Martiniano Moreno had spent more than 30 years growing coffee on a farm located in the hillsides near the region of La Frailesca in Chiapas, Mexico. It’s a part of the country well known for producing some of the world’s finest Arabica coffee beans.
Moreno’s decades-long experience hadn’t prepared him for the aftermath of rust, or roya in Spanish, a plant fungus that has been devastating coffee harvests across Central America in recent years as a result of challenging growing conditions.
“The rust was destroying our yields, cutting production by 40-60%,” said Moreno, who supports a family of eight. “It was very difficult to watch. Our entire community relies on coffee. It's who we are. It’s how we take care of our families; our children.”
A recent visit to a nursery near the village of Jaltenango, however, gave him new hope.
Moreno was invited to receive 3,000 new rust resistant coffee plants Starbucks Mexico donated to Chiapas coffee farmers through a program called TODOS SEMBRAMOS CAFÉ (We All Grow Coffee).
He was one of 60 coffee farmers at the nursery when Starbucks handed out the plants. In total, Starbucks Mexico distributed over 180,000 plants that day.
Recognizing the impact that rust was having on farmers' crops, Starbucks launched TODOS SEMBRAMOS CAFÉ last summer to direct 100% of the profits from whole-bean Shade Grown Mexico Coffee sold in Starbucks® stores in Mexico from June through December 2014 to purchase rust resistant coffee plants for Chiapas coffee growers who need assistance renewing their plots. The program, run in collaboration with Agroindustrias Unidas de México (AMSA), Anacafé (National Association of Coffee) and the Alsea Foundation, is part of Starbucks ongoing, comprehensive commitment to working with others to support coffee farmers around the world.
For Starbucks, this marks an important milestone in a long journey with coffee farmers in Chiapas. While the company has been sourcing coffee from the region for its U.S. and international stores since 2002, it has also been offering Shade Grown Mexico Coffee, grown under the shade of trees in the El Triunfo Biosphere Reserve in Chiapas, as its daily “coffee of the day” in all stores in Mexico since 2008. Starbucks serves more than 10 million cups of coffee from Chiapas annually in the country.
“Chiapas is a major producing region of high-quality Arabica coffee," said Federico Tejado, ceo of Starbucks Mexico. "We have a strong tradition of building long-term relationships with key coffee producers in different parts of the world, with the aim of providing resources and training to improve the quality of their crops and maintain the stability of their lands."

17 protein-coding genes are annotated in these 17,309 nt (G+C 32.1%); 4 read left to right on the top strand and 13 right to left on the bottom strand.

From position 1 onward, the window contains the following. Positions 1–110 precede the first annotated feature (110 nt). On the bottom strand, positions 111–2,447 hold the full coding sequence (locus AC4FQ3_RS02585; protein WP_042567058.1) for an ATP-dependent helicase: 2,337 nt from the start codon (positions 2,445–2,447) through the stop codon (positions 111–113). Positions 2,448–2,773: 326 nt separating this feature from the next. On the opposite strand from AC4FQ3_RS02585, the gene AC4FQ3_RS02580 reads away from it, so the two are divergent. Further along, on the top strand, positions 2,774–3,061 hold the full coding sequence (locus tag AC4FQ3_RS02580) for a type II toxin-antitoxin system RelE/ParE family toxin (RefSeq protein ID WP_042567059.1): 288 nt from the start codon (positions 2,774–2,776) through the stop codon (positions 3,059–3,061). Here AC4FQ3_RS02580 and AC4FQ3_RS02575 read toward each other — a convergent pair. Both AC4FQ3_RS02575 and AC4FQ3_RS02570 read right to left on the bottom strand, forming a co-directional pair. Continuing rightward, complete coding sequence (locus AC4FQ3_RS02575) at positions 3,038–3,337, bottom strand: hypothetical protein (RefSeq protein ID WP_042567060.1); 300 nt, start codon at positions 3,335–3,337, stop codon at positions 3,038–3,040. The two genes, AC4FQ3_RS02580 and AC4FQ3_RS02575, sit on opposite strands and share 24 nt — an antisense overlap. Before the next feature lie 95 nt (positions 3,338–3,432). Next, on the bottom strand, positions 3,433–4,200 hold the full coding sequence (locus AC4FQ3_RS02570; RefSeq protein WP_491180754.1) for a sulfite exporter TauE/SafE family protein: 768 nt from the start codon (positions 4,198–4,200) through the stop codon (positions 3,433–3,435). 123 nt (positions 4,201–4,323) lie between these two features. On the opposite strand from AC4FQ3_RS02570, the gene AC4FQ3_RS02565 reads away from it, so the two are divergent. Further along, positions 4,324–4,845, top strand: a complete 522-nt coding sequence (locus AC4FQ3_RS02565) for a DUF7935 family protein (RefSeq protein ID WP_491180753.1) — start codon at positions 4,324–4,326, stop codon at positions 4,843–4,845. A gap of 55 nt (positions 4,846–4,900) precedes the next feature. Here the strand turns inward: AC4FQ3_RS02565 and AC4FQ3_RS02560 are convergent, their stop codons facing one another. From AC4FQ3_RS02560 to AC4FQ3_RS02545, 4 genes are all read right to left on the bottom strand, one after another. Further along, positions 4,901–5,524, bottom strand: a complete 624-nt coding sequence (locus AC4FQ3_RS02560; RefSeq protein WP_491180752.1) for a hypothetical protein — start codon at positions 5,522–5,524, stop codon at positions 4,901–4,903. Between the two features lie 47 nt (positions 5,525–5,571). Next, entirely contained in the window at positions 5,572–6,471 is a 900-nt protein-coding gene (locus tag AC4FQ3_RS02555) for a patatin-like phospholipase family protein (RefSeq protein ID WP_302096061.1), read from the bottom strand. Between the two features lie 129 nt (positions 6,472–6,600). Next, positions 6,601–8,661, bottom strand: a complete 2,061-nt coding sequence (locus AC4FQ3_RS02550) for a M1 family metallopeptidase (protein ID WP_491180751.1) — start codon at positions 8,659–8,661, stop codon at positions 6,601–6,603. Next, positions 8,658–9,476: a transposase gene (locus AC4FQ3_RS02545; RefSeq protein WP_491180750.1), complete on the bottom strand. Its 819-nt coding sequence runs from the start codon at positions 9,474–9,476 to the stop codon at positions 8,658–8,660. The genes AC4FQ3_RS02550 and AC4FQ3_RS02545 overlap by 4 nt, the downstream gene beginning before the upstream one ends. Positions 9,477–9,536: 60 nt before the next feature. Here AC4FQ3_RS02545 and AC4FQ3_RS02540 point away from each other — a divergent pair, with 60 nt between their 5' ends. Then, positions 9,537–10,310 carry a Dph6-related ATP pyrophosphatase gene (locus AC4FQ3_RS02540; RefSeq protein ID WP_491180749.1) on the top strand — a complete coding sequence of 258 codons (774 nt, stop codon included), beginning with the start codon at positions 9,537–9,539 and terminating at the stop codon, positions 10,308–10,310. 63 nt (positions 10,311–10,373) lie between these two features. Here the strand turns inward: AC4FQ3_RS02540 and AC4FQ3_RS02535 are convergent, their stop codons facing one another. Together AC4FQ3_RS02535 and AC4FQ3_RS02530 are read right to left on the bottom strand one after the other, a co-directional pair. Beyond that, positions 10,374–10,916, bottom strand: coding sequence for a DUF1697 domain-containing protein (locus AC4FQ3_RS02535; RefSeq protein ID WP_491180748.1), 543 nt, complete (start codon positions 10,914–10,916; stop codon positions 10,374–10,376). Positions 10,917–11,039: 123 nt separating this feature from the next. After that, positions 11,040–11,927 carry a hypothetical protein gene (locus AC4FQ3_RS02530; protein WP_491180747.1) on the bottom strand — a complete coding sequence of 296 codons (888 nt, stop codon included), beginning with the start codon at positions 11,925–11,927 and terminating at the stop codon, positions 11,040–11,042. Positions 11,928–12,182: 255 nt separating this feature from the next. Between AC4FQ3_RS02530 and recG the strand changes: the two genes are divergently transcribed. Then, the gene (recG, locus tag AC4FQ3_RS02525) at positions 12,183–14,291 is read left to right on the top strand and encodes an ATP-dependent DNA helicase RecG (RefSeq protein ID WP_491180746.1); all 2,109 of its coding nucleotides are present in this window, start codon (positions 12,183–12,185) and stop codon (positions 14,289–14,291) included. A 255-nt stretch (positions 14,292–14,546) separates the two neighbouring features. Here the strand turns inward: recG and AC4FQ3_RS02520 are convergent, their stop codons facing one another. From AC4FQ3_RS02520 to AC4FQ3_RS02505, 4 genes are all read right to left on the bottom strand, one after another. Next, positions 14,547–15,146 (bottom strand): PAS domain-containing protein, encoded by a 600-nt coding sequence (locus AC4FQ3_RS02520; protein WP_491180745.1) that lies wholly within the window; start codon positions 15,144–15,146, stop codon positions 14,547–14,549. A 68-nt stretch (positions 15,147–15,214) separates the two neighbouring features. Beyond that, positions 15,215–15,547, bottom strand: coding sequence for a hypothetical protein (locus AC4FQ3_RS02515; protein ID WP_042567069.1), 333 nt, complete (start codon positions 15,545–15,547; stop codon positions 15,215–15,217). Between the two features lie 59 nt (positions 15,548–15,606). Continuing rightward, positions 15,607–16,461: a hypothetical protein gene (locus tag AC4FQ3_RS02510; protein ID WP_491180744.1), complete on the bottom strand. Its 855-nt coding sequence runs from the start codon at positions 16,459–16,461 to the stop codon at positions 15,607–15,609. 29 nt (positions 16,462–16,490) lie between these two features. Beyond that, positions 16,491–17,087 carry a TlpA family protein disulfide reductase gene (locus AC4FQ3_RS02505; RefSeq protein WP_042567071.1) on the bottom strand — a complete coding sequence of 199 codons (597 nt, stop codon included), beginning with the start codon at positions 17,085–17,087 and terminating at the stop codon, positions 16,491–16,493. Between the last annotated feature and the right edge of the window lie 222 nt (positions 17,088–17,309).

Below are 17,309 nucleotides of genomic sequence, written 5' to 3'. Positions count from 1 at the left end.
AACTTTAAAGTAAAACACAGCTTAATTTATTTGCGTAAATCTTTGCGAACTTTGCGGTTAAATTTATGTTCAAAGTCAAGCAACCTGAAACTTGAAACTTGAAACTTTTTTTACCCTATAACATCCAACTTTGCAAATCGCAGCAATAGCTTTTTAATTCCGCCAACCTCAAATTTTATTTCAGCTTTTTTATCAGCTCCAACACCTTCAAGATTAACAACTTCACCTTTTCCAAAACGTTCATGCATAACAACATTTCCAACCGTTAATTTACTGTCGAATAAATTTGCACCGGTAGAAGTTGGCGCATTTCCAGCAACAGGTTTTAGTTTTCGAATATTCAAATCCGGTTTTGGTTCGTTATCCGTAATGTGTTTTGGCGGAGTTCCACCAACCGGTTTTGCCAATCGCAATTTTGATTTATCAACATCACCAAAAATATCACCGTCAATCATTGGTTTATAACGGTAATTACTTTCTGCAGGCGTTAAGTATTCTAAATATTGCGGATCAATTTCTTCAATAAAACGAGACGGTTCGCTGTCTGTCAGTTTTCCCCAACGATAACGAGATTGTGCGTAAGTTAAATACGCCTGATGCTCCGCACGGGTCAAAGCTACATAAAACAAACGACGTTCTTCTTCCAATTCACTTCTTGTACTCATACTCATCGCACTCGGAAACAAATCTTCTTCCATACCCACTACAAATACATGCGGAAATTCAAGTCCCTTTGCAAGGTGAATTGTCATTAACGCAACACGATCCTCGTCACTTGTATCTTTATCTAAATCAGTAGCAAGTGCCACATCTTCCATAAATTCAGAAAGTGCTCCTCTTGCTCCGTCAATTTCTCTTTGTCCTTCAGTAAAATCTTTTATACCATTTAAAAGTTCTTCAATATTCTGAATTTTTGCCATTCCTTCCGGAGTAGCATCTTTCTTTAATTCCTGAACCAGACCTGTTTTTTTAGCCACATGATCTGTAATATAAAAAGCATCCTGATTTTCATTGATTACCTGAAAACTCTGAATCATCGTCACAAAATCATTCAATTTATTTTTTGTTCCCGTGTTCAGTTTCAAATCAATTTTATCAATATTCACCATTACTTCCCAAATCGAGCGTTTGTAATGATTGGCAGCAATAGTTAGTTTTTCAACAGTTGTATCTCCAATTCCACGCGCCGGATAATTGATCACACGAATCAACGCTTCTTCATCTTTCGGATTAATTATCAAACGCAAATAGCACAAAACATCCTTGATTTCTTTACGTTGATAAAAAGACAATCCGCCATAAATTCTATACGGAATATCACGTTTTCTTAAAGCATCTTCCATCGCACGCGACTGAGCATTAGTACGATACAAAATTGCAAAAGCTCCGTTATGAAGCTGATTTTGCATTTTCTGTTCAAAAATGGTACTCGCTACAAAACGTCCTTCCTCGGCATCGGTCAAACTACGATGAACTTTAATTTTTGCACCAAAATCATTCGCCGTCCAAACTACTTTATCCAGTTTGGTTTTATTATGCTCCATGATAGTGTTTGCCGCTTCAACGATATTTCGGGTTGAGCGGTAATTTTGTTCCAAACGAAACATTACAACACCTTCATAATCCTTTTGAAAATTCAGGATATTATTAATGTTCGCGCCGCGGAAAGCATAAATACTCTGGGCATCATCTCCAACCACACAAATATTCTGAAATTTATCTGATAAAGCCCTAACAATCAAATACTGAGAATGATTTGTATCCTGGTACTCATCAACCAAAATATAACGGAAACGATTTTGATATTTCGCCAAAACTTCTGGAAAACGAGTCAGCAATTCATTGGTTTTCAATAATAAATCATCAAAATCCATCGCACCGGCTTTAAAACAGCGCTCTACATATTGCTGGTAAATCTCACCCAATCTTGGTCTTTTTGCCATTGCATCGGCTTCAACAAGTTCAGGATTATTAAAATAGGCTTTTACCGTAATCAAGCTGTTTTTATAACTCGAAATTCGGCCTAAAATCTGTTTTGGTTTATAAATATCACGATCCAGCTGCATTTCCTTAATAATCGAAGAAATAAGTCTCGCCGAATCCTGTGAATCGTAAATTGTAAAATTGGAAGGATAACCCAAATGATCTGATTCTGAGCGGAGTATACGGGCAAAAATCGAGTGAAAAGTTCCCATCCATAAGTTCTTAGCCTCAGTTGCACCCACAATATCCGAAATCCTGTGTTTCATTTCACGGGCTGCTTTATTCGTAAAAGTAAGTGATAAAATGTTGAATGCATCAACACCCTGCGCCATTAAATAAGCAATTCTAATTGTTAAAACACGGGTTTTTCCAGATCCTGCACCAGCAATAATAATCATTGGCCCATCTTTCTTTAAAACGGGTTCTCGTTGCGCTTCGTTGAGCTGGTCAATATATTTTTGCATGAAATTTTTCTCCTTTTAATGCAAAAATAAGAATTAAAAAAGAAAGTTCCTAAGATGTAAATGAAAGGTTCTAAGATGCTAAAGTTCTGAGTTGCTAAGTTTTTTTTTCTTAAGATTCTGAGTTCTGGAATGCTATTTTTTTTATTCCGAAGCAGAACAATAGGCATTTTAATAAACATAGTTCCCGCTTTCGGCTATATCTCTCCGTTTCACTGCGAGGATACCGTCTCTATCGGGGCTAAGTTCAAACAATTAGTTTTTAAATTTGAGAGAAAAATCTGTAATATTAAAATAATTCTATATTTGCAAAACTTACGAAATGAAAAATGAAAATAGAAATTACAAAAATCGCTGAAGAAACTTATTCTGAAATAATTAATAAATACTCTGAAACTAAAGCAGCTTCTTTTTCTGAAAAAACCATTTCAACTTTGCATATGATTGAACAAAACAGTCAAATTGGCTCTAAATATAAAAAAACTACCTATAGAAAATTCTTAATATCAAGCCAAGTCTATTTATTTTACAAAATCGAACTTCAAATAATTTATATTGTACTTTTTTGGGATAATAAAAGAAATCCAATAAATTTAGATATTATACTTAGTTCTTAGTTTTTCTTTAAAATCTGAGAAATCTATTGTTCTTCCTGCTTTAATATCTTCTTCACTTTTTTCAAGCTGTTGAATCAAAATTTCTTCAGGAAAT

Starbucks Mexico donated three types of coffee plants to farmers in Chiapas. The varietals are known for generating better yields, higher cup quality, and improved rust resistance – Costa Rica 95, Guacamaya (Macaw) and Marseillas. Farmers have found that by increasing the density of plants per hectare, the coffee trees are revitalized and that increases the crop’s disease resistance, quality and yield.
While the first phase of TODOS SEMBRAMOS CAFÉ has concluded, Starbucks Mexico remains committed to extending the program. In collaboration with agronomists, the company plans to develop a tailored program with each coffee producer and perform periodic visits to assist with plant nutrition, soil analyses, PH reviews and identify possible presence of pests or diseases.
“We want to work closely with these producers to help provide recommendations on maintenance and care for these crops which are expected to begin producing their first coffee beans within 16 months," said Yedid Gurgua Zambrano, an agronomist at the nursery in Jaltenango, Chiapas.
With this initiative, Starbucks is continuing a long-standing tradition of supporting farmers who grow high-quality Arabica coffee beans. Over the past forty years, the company has invested more than $70 million globally in collaborative farmer programs and activities including C.A.F.E. Practices, farmer support centers, farmer loans and forest carbon projects. Most recently, Starbucks purchased a farm in Costa Rica that will act as a global agronomy center, testing and developing solutions that can significantly impact environmental and social conditions of farming communities.
The research and best practices from this work will be open-sourced in order to inform growing principles around the world.
About Starbucks Mexico
Starbucks Mexico is owned and operated by Alsea, the leading restaurant operator in Latin America and Spain with globally recognized brands in the quick service, coffee shop and casual dining segments. Since entering the market with Alsea in 2002, Starbucks Mexico has grown to 443 stores in 52 cities throughout the country. Today, with stores around the globe, Starbucks Coffee Company is the premier roaster and retailer of specialty coffee in the world. Visit Starbucks Mexico online at http://www.starbucks.com.mx/
For more information on this story, contact the Starbucks Newsroom